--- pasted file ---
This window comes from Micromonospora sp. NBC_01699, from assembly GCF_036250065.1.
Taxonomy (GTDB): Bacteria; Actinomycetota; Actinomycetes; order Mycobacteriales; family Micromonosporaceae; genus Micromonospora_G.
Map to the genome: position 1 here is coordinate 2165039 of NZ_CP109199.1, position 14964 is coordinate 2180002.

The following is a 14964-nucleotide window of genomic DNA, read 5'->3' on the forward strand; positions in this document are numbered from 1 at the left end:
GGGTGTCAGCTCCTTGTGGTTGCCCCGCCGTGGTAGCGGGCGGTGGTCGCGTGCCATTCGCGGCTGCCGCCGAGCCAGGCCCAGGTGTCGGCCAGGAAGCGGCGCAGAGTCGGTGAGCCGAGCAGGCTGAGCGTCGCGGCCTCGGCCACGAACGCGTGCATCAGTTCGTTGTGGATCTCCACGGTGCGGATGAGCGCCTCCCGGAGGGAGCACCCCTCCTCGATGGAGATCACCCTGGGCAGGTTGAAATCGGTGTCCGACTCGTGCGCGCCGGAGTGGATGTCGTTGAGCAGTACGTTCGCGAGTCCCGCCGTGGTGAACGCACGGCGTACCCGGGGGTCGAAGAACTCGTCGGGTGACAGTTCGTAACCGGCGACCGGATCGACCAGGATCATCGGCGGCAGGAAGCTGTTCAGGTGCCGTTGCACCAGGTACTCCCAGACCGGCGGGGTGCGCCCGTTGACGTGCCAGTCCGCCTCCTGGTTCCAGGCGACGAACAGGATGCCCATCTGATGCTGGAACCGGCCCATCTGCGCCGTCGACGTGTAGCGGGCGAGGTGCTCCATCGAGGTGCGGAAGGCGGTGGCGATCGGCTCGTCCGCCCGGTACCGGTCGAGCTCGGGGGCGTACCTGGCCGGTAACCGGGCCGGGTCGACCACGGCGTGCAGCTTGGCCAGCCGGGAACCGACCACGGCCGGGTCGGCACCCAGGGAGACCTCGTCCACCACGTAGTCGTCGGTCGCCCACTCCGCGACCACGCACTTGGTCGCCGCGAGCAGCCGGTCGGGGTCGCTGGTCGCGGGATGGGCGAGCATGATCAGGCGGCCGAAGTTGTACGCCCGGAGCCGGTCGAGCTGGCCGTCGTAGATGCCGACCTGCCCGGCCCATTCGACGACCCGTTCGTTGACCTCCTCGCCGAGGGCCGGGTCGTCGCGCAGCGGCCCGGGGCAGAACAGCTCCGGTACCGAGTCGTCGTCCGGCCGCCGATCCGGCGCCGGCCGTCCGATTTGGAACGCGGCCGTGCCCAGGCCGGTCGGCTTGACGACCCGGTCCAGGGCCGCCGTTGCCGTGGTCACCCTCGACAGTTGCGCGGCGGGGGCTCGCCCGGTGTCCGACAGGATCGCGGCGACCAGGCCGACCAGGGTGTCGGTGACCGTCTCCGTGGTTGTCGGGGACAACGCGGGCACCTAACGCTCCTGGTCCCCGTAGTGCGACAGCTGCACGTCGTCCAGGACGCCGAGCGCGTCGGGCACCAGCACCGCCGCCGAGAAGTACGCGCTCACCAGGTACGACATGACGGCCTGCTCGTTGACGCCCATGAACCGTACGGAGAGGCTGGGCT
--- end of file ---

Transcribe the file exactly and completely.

This window comes from Micromonospora sp. NBC_01699, from assembly GCF_036250065.1.
Taxonomy (GTDB): Bacteria; Actinomycetota; Actinomycetes; order Mycobacteriales; family Micromonosporaceae; genus Micromonospora_G.
Map to the genome: position 1 here is coordinate 2165039 of NZ_CP109199.1, position 14964 is coordinate 2180002.

The following is a 14964-nucleotide window of genomic DNA, read 5'->3' on the forward strand; positions in this document are numbered from 1 at the left end:
GGGTGTCAGCTCCTTGTGGTTGCCCCGCCGTGGTAGCGGGCGGTGGTCGCGTGCCATTCGCGGCTGCCGCCGAGCCAGGCCCAGGTGTCGGCCAGGAAGCGGCGCAGAGTCGGTGAGCCGAGCAGGCTGAGCGTCGCGGCCTCGGCCACGAACGCGTGCATCAGTTCGTTGTGGATCTCCACGGTGCGGATGAGCGCCTCCCGGAGGGAGCACCCCTCCTCGATGGAGATCACCCTGGGCAGGTTGAAATCGGTGTCCGACTCGTGCGCGCCGGAGTGGATGTCGTTGAGCAGTACGTTCGCGAGTCCCGCCGTGGTGAACGCACGGCGTACCCGGGGGTCGAAGAACTCGTCGGGTGACAGTTCGTAACCGGCGACCGGATCGACCAGGATCATCGGCGGCAGGAAGCTGTTCAGGTGCCGTTGCACCAGGTACTCCCAGACCGGCGGGGTGCGCCCGTTGACGTGCCAGTCCGCCTCCTGGTTCCAGGCGACGAACAGGATGCCCATCTGATGCTGGAACCGGCCCATCTGCGCCGTCGACGTGTAGCGGGCGAGGTGCTCCATCGAGGTGCGGAAGGCGGTGGCGATCGGCTCGTCCGCCCGGTACCGGTCGAGCTCGGGGGCGTACCTGGCCGGTAACCGGGCCGGGTCGACCACGGCGTGCAGCTTGGCCAGCCGGGAACCGACCACGGCCGGGTCGGCACCCAGGGAGACCTCGTCCACCACGTAGTCGTCGGTCGCCCACTCCGCGACCACGCACTTGGTCGCCGCGAGCAGCCGGTCGGGGTCGCTGGTCGCGGGATGGGCGAGCATGATCAGGCGGCCGAAGTTGTACGCCCGGAGCCGGTCGAGCTGGCCGTCGTAGATGCCGACCTGCCCGGCCCATTCGACGACCCGTTCGTTGACCTCCTCGCCGAGGGCCGGGTCGTCGCGCAGCGGCCCGGGGCAGAACAGCTCCGGTACCGAGTCGTCGTCCGGCCGCCGATCCGGCGCCGGCCGTCCGATTTGGAACGCGGCCGTGCCCAGGCCGGTCGGCTTGACGACCCGGTCCAGGGCCGCCGTTGCCGTGGTCACCCTCGACAGTTGCGCGGCGGGGGCTCGCCCGGTGTCCGACAGGATCGCGGCGACCAGGCCGACCAGGGTGTCGGTGACCGTCTCCGTGGTTGTCGGGGACAACGCGGGCACCTAACGCTCCTGGTCCCCGTAGTGCGACAGCTGCACGTCGTCCAGGACGCCGAGCGCGTCGGGCACCAGCACCGCCGCCGAGAAGTACGCGCTCACCAGGTACGACATGACGGCCTGCTCGTTGACGCCCATGAACCGTACGGAGAGGCTGGGCT